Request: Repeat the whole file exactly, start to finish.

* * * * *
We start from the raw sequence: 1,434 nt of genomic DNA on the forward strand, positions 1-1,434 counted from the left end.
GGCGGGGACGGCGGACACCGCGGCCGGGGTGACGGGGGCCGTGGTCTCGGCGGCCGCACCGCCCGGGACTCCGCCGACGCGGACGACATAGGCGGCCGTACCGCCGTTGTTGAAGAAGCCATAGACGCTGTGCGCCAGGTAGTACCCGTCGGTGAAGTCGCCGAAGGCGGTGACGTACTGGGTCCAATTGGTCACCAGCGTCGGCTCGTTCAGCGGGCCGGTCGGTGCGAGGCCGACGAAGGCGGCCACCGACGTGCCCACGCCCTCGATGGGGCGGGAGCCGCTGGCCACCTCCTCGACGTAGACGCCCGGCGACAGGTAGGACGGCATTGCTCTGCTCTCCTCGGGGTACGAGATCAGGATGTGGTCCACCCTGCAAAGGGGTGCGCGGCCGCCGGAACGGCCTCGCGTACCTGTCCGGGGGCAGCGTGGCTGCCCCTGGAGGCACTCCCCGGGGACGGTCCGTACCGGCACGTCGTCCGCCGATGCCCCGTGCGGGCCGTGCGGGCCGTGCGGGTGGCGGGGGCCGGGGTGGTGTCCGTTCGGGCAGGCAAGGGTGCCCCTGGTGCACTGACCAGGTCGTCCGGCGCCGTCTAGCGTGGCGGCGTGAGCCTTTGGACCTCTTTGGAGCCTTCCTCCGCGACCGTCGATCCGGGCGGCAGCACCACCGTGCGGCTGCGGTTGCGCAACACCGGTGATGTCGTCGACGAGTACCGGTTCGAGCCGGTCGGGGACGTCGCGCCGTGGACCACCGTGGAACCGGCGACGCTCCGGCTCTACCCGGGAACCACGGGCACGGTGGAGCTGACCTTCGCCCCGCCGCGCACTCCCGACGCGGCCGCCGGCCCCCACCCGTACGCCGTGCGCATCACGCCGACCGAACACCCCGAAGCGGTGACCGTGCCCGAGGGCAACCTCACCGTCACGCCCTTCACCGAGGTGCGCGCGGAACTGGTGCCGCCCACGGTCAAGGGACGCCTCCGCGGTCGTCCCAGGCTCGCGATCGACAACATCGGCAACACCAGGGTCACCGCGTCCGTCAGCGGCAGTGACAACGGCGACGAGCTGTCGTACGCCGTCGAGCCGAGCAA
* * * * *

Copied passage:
We start from the raw sequence: 1,434 nt of genomic DNA on the forward strand, positions 1-1,434 counted from the left end.
GGCGGGGACGGCGGACACCGCGGCCGGGGTGACGGGGGCCGTGGTCTCGGCGGCCGCACCGCCCGGGACTCCGCCGACGCGGACGACATAGGCGGCCGTACCGCCGTTGTTGAAGAAGCCATAGACGCTGTGCGCCAGGTAGTACCCGTCGGTGAAGTCGCCGAAGGCGGTGACGTACTGGGTCCAATTGGTCACCAGCGTCGGCTCGTTCAGCGGGCCGGTCGGTGCGAGGCCGACGAAGGCGGCCACCGACGTGCCCACGCCCTCGATGGGGCGGGAGCCGCTGGCCACCTCCTCGACGTAGACGCCCGGCGACAGGTAGGACGGCATTGCTCTGCTCTCCTCGGGGTACGAGATCAGGATGTGGTCCACCCTGCAAAGGGGTGCGCGGCCGCCGGAACGGCCTCGCGTACCTGTCCGGGGGCAGCGTGGCTGCCCCTGGAGGCACTCCCCGGGGACGGTCCGTACCGGCACGTCGTCCGCCGATGCCCCGTGCGGGCCGTGCGGGCCGTGCGGGTGGCGGGGGCCGGGGTGGTGTCCGTTCGGGCAGGCAAGGGTGCCCCTGGTGCACTGACCAGGTCGTCCGGCGCCGTCTAGCGTGGCGGCGTGAGCCTTTGGACCTCTTTGGAGCCTTCCTCCGCGACCGTCGATCCGGGCGGCAGCACCACCGTGCGGCTGCGGTTGCGCAACACCGGTGATGTCGTCGACGAGTACCGGTTCGAGCCGGTCGGGGACGTCGCGCCGTGGACCACCGTGGAACCGGCGACGCTCCGGCTCTACCCGGGAACCACGGGCACGGTGGAGCTGACCTTCGCCCCGCCGCGCACTCCCGACGCGGCCGCCGGCCCCCACCCGTACGCCGTGCGCATCACGCCGACCGAACACCCCGAAGCGGTGACCGTGCCCGAGGGCAACCTCACCGTCACGCCCTTCACCGAGGTGCGCGCGGAACTGGTGCCGCCCACGGTCAAGGGACGCCTCCGCGGTCGTCCCAGGCTCGCGATCGACAACATCGGCAACACCAGGGTCACCGCGTCCGTCAGCGGCAGTGACAACGGCGACGAGCTGTCGTACGCCGTCGAGCCGAGCAA